The Harrison WC1H 8JF. Nearest tube Kings Cross, 7 mins walk. £7.00 advance BUY NOW/ £8.00 door
With support from Laura Smyth & Ted Kemp.
Cunning Folk says of the new album: ‘This record is a journey through the land of Britain. I was inspired to find a new way of identifying with the land. Uncomfortable with thinking of myself as of one peculiar nationality I set out on a journey to ritual sites & churches in England & Scotland, walking & running on moors, valleys & woodlands. I had guides to inspire this trail; it’s not as if I’m the first one to do this. Bookshelves full of journeys, from Robert Macfarlane to Julian Cope to Alfred Watkins to Alan Garner to Nan Shepherd to Russell Hoban. Those who have been before on the land itself also guided me: evidence cut into chalk hills, trails & cairns, shacks, field patterns. The land has been worked above & below & this is part of our island story. As an amateur folklorist, I am familiar with practices of Cunning Folk who practiced in the countryside from Cornwall to Thurso & beyond. I identify with them.’
From Canterbury to Knowlton to Pendle to Kingussie the only borders are those we make.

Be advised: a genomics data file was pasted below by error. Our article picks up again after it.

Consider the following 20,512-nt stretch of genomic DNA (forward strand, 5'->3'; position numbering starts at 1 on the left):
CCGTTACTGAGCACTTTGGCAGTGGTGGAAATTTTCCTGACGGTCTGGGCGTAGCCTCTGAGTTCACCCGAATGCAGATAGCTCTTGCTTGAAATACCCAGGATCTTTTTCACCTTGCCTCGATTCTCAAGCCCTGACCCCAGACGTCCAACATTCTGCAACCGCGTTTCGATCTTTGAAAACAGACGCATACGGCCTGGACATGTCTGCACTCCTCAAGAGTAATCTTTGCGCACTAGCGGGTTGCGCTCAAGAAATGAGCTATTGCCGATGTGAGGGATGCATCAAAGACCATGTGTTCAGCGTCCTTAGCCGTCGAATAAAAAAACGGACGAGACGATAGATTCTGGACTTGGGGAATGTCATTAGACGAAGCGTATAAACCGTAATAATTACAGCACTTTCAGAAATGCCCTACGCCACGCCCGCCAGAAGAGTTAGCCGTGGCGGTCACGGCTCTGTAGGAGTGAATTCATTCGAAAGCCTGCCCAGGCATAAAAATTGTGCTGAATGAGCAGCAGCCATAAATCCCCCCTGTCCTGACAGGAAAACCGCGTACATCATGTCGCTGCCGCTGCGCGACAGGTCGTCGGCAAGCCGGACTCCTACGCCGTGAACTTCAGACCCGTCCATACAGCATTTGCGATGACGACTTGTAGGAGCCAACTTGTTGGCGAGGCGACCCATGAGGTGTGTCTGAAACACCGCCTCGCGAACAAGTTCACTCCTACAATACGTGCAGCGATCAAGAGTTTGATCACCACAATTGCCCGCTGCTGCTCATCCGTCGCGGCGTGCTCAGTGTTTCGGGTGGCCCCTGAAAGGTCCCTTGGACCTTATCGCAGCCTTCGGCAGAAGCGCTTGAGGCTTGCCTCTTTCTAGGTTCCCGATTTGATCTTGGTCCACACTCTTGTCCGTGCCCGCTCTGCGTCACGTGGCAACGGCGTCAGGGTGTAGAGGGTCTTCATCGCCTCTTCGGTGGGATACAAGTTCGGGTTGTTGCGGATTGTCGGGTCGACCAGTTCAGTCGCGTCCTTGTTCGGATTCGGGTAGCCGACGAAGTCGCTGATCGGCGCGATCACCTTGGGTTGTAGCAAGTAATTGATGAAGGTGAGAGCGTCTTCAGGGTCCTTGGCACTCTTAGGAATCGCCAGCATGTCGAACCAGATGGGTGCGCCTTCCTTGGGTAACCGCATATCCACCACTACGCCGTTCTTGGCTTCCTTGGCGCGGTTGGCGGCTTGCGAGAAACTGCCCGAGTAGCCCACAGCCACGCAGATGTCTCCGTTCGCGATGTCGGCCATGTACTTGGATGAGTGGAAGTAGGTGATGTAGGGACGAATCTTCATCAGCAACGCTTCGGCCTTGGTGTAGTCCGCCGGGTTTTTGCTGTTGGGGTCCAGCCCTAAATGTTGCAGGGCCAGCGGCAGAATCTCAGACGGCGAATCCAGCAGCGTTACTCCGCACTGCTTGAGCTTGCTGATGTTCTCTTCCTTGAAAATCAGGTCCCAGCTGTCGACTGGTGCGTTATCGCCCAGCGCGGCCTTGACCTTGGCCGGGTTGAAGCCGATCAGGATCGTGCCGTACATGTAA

Cunning Folk has previously performed as GentleFolk, whose 2015 album, “Into the Greenwood” was described as
“Charming & mesmeric” Guardian
“Engagingly idiosyncratic” Prog
“One of the most intelligently written & interesting albums of 2015” Liverpool Sound & Vision
“Genuinely & gently joyeous” Fatea Records
“Calls to mind the Incredible String Band” R2
“Perfectly epitomises folk music in principle & execution” Sonic Bandwagon
Since moving to London and winning Islington Folk Club’s Trad2Mad competition in late 2011, Laura Smyth has quickly established herself as an accomplished singer on the London folk music scene. She and multi-instrumentalist Ted Kemp perform songs and tunes from the English tradition, including many from Laura’s native Manchester and surrounding area, with arrangements featuring English Concertina, 5-string Banjo, Melodeon, Cello, and Guitar.
Laura and Ted interpret and deliver their music with a reverence for the English tradition, taking influence from both collected and revival performers while achieving a style that is very much their own.